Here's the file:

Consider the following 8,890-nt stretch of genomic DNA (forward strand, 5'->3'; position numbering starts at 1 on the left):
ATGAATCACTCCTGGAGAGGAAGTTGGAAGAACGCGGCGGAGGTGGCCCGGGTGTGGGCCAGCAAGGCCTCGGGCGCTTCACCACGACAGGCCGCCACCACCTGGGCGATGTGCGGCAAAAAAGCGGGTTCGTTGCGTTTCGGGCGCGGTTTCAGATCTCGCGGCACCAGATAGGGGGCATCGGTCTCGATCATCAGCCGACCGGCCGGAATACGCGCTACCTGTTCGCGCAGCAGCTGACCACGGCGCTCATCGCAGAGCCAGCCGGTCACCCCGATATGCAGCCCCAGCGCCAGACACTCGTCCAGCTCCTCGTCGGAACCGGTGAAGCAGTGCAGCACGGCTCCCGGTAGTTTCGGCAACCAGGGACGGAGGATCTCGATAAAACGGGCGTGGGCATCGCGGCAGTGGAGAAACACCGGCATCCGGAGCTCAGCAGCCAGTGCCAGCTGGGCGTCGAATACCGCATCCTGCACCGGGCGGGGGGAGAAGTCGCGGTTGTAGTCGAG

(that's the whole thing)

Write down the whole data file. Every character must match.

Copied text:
Consider the following 8,890-nt stretch of genomic DNA (forward strand, 5'->3'; position numbering starts at 1 on the left):
ATGAATCACTCCTGGAGAGGAAGTTGGAAGAACGCGGCGGAGGTGGCCCGGGTGTGGGCCAGCAAGGCCTCGGGCGCTTCACCACGACAGGCCGCCACCACCTGGGCGATGTGCGGCAAAAAAGCGGGTTCGTTGCGTTTCGGGCGCGGTTTCAGATCTCGCGGCACCAGATAGGGGGCATCGGTCTCGATCATCAGCCGACCGGCCGGAATACGCGCTACCTGTTCGCGCAGCAGCTGACCACGGCGCTCATCGCAGAGCCAGCCGGTCACCCCGATATGCAGCCCCAGCGCCAGACACTCGTCCAGCTCCTCGTCGGAACCGGTGAAGCAGTGCAGCACGGCTCCCGGTAGTTTCGGCAACCAGGGACGGAGGATCTCGATAAAACGGGCGTGGGCATCGCGGCAGTGGAGAAACACCGGCATCCGGAGCTCAGCAGCCAGTGCCAGCTGGGCGTCGAATACCGCATCCTGCACCGGGCGGGGGGAGAAGTCGCGGTTGTAGTCGAG